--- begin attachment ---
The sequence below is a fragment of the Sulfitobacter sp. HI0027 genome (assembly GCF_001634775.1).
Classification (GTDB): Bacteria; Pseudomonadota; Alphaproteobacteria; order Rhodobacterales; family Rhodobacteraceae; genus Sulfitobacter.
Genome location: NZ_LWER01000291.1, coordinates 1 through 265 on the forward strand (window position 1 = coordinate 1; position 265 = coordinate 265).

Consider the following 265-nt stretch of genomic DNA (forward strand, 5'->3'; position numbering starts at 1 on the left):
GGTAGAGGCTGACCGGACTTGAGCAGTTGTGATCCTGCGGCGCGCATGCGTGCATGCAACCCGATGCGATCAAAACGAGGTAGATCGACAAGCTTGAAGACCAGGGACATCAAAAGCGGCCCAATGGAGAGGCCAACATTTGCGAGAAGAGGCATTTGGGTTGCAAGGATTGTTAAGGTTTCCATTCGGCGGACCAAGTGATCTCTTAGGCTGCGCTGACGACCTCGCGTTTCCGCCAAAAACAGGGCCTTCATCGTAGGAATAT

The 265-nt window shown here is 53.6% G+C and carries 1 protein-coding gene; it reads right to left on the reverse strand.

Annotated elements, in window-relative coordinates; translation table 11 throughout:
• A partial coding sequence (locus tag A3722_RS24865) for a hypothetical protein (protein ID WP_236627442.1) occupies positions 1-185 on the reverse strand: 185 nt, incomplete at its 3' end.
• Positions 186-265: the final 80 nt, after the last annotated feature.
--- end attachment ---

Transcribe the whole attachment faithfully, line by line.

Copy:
The sequence below is a fragment of the Sulfitobacter sp. HI0027 genome (assembly GCF_001634775.1).
Classification (GTDB): Bacteria; Pseudomonadota; Alphaproteobacteria; order Rhodobacterales; family Rhodobacteraceae; genus Sulfitobacter.
Genome location: NZ_LWER01000291.1, coordinates 1 through 265 on the forward strand (window position 1 = coordinate 1; position 265 = coordinate 265).

Consider the following 265-nt stretch of genomic DNA (forward strand, 5'->3'; position numbering starts at 1 on the left):
GGTAGAGGCTGACCGGACTTGAGCAGTTGTGATCCTGCGGCGCGCATGCGTGCATGCAACCCGATGCGATCAAAACGAGGTAGATCGACAAGCTTGAAGACCAGGGACATCAAAAGCGGCCCAATGGAGAGGCCAACATTTGCGAGAAGAGGCATTTGGGTTGCAAGGATTGTTAAGGTTTCCATTCGGCGGACCAAGTGATCTCTTAGGCTGCGCTGACGACCTCGCGTTTCCGCCAAAAACAGGGCCTTCATCGTAGGAATAT

The 265-nt window shown here is 53.6% G+C and carries 1 protein-coding gene; it reads right to left on the reverse strand.

Annotated elements, in window-relative coordinates; translation table 11 throughout:
• A partial coding sequence (locus tag A3722_RS24865) for a hypothetical protein (protein ID WP_236627442.1) occupies positions 1-185 on the reverse strand: 185 nt, incomplete at its 3' end.
• Positions 186-265: the final 80 nt, after the last annotated feature.